Local efforts most frequently drive business initiatives and if the voting constituency in a district wants a return to a previous era are they going to sabotage economic advancement going forward. Economic stagnation as being practiced is a developmental strategy only beneficial for the RE industry and medical services

It’s not coincidental that as the elderly have increased as a percentage of Arizona’s overall population, educational attainment, per capita income and high tech employment levels have fallen. Our universities, a significant presence in a state our size, can’t retain graduates, most leave the state for jobs elsewhere while employers claim educational needs for skilled positions are unfilled.

Governor Ducey and other officials angling for higher office will not disappoint the retiree population. They will easily sacrifice the business community, public servants, and the general population because retirees votes are the currency that buys victories. But who wants a business model that thrives on social neglect?

Winter is nearly on us and soon Arctic winds will sweep through the empty plains of the Midwest, pushing the elderly south, continuing to depopulate that region. After two decades of reaping the elderly harvest, for Arizona to maintain the status quo it’s going to be harder and harder with fewer and fewer of the population left after each freeze. Could this be the wake up call to becoming committed to growing actual businesses and not vacationers that overstay their welcome?

Tucson and Phoenix must act as one to push against the political impediment of retirees and their elected reps. Already child services, primary education and the universities have been shortchanged by legislation aimed at shrinking public sponsorship of anything-period.

Phoenix’s retirement problem has been long in the making and is becoming Tucson’s. Seeing retirees as economic assets blindsides planners to the reality that retirees vote with the outlying districts in choking funding for anything that doesn’t prolong life; that’s prolong life, not improve life.

It doesn’t take very much imagination to see how advocating policies restricting retirees could be construed as demonizing parents, the very construct of society. What is possible is for everyone to realize how beggar-thy-neighbor attitudes can choke the lifeblood out of communities, something parents don’t want to happen and will work to ensure it doesn’t. That means advocates for business development not shy away from recognizing the problem and there be leaders who negotiate winning positions for all the parties in building and maintaining communities that have bright futures.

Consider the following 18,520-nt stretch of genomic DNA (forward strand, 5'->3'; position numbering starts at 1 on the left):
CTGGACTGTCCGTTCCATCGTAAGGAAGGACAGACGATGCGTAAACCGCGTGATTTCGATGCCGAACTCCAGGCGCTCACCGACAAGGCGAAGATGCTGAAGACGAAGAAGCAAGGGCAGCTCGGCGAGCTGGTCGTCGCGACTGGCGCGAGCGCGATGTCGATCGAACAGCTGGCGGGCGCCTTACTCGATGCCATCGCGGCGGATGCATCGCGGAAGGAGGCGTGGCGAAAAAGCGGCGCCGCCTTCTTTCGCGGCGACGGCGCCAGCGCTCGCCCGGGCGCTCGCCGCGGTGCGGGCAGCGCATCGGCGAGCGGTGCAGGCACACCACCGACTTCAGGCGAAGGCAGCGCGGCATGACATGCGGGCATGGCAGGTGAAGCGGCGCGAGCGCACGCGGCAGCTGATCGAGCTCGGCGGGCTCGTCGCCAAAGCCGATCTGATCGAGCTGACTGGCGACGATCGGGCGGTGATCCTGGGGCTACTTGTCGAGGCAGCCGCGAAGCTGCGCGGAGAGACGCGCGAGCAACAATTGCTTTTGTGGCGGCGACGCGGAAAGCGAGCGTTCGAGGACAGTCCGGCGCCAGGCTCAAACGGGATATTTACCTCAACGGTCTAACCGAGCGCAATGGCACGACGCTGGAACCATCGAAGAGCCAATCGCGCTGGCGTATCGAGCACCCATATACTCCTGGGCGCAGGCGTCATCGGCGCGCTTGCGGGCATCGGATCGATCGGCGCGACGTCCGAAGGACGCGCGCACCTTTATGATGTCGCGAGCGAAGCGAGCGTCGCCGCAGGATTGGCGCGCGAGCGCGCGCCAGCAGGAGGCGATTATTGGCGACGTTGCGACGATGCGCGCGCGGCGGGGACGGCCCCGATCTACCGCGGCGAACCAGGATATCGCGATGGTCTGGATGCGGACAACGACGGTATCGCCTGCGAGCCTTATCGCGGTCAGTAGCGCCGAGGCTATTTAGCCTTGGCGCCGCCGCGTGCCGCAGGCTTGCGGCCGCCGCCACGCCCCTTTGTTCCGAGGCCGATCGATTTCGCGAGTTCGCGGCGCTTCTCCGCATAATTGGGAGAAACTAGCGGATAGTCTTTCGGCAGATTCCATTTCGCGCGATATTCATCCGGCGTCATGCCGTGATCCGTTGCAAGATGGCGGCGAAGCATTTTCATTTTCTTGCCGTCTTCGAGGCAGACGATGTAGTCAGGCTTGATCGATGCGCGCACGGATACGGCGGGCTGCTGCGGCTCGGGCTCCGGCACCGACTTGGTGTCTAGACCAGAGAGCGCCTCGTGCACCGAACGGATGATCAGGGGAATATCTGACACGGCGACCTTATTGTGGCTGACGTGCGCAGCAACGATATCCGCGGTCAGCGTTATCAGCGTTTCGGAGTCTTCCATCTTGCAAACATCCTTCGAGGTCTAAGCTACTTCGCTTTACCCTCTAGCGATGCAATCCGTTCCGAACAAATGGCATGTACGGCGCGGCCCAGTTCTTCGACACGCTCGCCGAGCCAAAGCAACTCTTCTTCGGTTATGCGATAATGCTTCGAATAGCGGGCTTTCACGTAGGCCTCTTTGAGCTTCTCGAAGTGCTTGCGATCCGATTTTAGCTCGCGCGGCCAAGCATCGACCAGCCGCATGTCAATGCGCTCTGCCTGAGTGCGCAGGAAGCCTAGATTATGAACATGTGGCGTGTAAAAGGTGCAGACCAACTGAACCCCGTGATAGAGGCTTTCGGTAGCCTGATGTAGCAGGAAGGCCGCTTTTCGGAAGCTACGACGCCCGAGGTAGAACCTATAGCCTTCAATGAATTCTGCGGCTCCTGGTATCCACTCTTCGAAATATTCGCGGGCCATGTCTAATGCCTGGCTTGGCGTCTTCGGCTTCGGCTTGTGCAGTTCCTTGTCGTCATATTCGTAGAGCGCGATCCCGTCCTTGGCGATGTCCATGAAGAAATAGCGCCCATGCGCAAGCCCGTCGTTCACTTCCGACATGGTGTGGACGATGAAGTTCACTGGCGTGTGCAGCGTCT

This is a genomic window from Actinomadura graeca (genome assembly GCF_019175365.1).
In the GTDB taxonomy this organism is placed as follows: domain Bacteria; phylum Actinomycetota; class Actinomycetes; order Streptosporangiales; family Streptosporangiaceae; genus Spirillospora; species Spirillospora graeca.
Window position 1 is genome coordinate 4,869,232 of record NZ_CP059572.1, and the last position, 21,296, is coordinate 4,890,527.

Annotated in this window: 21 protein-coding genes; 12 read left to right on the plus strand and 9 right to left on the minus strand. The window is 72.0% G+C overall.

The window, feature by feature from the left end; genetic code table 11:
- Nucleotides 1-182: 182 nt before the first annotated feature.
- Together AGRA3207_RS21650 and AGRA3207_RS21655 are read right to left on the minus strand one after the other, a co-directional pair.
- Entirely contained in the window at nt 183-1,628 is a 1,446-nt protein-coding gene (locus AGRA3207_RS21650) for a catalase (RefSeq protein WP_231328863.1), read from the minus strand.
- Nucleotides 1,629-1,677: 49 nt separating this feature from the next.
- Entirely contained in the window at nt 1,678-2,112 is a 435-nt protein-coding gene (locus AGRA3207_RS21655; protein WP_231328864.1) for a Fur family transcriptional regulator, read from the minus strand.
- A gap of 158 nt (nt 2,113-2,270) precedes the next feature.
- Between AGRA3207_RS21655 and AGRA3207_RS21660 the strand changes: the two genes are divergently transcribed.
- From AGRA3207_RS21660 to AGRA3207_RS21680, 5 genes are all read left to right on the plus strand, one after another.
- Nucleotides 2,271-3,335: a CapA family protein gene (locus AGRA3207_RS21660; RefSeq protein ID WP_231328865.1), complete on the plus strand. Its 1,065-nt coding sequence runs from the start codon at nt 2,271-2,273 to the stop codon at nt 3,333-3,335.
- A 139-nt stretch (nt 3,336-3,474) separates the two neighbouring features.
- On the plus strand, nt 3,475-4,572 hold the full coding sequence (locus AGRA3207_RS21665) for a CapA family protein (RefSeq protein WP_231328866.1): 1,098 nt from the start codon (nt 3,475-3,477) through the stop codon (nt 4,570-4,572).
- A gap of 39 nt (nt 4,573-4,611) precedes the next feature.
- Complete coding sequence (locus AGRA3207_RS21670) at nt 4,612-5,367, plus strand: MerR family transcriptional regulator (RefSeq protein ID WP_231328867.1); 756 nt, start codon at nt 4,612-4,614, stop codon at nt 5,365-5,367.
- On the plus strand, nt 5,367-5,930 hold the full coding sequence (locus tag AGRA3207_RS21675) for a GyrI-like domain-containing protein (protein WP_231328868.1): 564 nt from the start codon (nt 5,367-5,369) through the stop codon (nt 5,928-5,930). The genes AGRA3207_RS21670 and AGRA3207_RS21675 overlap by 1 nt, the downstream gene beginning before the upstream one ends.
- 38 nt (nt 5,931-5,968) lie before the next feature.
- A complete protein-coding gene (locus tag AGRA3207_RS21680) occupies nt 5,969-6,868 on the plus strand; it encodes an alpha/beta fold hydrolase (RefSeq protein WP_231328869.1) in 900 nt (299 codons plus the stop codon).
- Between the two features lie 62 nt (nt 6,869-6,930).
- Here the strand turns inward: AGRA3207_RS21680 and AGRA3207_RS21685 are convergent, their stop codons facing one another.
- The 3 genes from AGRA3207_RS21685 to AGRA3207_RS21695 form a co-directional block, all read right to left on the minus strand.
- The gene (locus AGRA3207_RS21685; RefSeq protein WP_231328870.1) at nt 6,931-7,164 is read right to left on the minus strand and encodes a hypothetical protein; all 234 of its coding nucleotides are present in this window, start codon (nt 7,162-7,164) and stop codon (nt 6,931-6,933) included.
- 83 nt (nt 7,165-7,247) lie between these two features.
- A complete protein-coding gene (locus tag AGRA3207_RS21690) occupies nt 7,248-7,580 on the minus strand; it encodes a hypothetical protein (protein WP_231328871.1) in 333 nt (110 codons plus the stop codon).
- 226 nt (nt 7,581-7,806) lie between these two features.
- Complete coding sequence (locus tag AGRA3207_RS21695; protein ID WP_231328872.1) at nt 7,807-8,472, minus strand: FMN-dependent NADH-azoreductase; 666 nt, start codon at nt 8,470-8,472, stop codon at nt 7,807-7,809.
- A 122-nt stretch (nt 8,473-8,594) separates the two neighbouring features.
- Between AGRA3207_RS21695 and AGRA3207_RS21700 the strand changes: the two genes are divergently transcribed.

Advancing policies that will increase wages and economic output must start with recognizing political priorities. Where do our elected reps stand on making funding available for educational needs, especially at the university level when it comes to economic development and these reps must be held accountable if they don’t serve the interests of commercial businesses and the general population.

Ed Dravo is the principle of Dravo Financial LLC and former columnist for Financial World magazine. He now resides in Tucson, AZ.


14 thoughts on “What’s Holding Back Economic Development in Arizona?”

  1. Well, my my don’t we all get very testy. We have thousands of schools saturated with technology so we can quickly and accurately answer the question as to whether spending on tech has paid a dividend in terms of academic productivity. The answer of course is no, it hasn’t.

    I am not opposed to spending more on education. My ballot is already marked to support the Chandler bond election if I can figure out where to take it in an all mail election. Our school board and superintendent are simply spectacular in the work they do.

    Rather, the lack of a correlation with spending points to a deeper reality in education. I have spent hundreds of hours in the classroom observing highly at-risk students and great teachers teaching them. They are fully as intelligent as we are and capable of moving ten academic years in a single year (150 scale points on the SAT test) yet even top 1% teachers, even top .1 percent teachers, can only move them 30 points in a year. When students are 200 points below standard, 30 points may be spectacular, but it is not noticeable. What would need to be done to get them to their full potential? What is that deeper reality? How would you have to reorganize everything to get that 150 points per year?